Thursday, 24 June 2010

How to make your App Store submission improve your chances of success

At last! I've submitted DarkFlow HD to the App Store. Now, sit back and wait. A cold beer perhaps.

It should get reviewed in the next 5 working days, to go live just in time for the launch of iAd. Around this time next week, hopefully live ad impressions will start getting served up. We'll soon have some idea of how much money developers can really expect to see from Apple's advertising platform.

The final stages of app submission can be a little fiddly. For one thing, there's the icons. For universal apps targeting iPhone 3G(S), iPhone4 and iPad, you need to provide optimised icons in 3 different sizes (57x57, 72x72 and 114x114 pixels). Getting that all working takes time, especially if you want your icon to look just right (which we all do, of course).

On this occasion, I've set the UIPrerenderedIcon flag to true in Info.plist. This has the effect of removing the automatically generated shine that iOS otherwise adds to your icon. I wanted to do this as the icon has quite a simple 3D image against a nearly black background and the shine just didn't look right. I've also removed the name of the app from the icon. It looks cleaner I think. You can decide for yourself.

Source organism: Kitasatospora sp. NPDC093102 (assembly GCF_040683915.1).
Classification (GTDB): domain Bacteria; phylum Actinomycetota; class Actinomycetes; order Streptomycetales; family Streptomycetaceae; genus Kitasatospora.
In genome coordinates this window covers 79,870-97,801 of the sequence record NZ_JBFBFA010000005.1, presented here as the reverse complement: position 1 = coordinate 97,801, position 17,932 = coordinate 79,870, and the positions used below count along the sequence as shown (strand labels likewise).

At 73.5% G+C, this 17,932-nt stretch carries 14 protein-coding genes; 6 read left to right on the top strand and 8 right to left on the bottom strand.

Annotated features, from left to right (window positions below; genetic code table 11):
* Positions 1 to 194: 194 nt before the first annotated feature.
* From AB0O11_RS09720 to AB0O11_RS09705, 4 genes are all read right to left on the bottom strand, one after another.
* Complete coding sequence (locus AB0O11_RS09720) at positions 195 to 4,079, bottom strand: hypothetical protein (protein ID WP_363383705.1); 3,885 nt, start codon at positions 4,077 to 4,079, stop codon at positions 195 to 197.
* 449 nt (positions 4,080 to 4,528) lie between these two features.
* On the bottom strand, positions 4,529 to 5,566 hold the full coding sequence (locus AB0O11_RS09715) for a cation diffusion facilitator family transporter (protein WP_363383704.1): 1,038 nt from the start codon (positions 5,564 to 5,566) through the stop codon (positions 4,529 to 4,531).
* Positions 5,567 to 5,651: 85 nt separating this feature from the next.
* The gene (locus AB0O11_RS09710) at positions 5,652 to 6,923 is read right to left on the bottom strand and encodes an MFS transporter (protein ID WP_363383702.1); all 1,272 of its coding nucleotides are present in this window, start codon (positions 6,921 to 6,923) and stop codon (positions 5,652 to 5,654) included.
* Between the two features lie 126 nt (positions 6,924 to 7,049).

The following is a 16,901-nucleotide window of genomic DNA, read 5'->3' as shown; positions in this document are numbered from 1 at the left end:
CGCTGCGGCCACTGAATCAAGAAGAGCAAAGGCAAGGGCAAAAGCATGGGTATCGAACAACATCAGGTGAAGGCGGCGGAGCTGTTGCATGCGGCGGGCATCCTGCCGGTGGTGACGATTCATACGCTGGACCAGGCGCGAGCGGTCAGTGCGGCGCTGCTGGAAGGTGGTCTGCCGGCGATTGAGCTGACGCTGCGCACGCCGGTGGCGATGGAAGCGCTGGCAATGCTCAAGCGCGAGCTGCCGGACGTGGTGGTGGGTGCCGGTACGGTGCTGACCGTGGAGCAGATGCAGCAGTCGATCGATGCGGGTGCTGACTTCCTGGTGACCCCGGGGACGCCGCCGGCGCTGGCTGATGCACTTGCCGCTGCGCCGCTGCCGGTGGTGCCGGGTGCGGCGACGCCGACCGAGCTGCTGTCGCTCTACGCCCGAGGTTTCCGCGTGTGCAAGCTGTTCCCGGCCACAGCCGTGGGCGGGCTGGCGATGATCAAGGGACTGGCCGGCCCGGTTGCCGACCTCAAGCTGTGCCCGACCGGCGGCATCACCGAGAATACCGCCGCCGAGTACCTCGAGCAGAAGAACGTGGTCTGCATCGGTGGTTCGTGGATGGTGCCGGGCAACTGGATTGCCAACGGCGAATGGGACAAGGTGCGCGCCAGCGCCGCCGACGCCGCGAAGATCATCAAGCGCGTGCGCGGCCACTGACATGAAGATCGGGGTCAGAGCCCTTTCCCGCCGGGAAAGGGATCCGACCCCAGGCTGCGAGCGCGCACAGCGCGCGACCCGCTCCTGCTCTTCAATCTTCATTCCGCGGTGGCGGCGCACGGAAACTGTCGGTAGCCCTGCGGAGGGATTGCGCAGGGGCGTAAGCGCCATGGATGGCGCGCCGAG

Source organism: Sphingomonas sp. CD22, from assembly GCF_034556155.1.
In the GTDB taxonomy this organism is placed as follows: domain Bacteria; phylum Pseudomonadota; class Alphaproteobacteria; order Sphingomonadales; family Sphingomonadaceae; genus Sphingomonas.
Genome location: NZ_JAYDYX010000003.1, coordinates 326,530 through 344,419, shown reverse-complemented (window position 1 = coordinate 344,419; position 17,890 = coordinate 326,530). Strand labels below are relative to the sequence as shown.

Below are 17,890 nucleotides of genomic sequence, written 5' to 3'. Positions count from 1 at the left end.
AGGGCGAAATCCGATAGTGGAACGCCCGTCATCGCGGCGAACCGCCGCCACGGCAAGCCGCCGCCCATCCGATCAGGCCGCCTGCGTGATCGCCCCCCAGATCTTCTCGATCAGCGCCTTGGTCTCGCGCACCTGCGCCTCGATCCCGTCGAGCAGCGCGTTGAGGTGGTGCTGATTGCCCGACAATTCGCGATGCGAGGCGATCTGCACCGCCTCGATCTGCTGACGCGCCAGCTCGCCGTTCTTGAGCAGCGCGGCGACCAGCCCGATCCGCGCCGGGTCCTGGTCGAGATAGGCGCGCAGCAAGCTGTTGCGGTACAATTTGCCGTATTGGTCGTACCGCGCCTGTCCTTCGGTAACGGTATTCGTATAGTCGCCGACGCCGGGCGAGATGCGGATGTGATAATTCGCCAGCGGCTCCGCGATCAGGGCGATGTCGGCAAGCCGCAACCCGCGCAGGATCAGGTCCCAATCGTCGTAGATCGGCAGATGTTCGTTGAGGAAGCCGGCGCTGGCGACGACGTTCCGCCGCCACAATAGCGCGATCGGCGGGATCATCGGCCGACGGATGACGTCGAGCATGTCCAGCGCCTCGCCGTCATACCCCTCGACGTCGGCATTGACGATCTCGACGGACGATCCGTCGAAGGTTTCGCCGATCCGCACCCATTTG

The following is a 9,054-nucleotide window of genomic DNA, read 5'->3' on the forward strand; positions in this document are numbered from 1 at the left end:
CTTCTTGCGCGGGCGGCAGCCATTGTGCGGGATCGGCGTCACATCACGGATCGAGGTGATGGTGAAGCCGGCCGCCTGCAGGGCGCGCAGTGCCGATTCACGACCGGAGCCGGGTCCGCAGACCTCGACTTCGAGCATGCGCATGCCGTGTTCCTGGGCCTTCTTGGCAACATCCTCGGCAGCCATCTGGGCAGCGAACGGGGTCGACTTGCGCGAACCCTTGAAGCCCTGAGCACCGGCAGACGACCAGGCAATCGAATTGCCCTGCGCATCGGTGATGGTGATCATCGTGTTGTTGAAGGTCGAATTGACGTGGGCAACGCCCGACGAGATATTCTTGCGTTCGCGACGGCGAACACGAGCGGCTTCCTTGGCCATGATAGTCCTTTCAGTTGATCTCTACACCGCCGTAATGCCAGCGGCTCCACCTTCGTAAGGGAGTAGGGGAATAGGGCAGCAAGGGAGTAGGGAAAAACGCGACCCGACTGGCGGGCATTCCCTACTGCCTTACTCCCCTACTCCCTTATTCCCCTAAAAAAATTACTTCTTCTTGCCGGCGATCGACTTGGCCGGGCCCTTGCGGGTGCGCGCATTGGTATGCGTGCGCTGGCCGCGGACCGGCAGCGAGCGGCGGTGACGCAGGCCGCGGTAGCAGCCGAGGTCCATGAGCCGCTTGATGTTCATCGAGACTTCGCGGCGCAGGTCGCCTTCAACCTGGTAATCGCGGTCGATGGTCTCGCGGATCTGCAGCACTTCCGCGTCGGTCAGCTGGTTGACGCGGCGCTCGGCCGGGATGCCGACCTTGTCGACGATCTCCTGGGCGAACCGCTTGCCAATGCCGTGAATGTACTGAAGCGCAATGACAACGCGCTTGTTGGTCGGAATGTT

According to the App Store submission guidelines, by paying special attention to your icon, you are more likely to get featured by Apple staff. I'd like some of that please (actually I think the iPad version of DarkFlow was briefly featured - but then there's far fewer competing apps out there). Big no-no's are text like "Free" or "Lite" on your icon.

Hopefully, I've also been a bit smarter this time in a couple of other areas. Firstly, categories. Obviously the main category is Games. I've chosen a couple of subcategories which make sense to the app, but which also don't appear to have quite so many free apps clogging them up - should improve my chances of getting noticed. You can find out how apps there are in a category by opening App Store in your desktop iTunes.

Secondary category is more tricky. Entertainment is the obvious second choice, and that's what I went for the previous 2 times. But I realised that is one busy category. I'd never realistically get into the top 100 free apps listing there.

In the end I went for Weather! Sounds bonkers, perhaps, but I figured, DarkFlow actually has a fairly strong weather theme already, and actually simulates fairly realistic snow and cloud (I have plans for much more sophisticated volumetric cloud rendering once I get my hands on an iPhone4).

The big upside is that Weather has a relatively small number of free apps; it should be much easier to get noticed. Time will tell. Of course, now I've told you lot, you'll all start crowding in. C'est la vie. I've chosen to share this stuff and I'm going through with it ;-)

Later, I'll post about what happens during the first 48 hours your app is live. More marketing tips to come.


Please share your experiences of iPhone development, or post questions and comments about our games.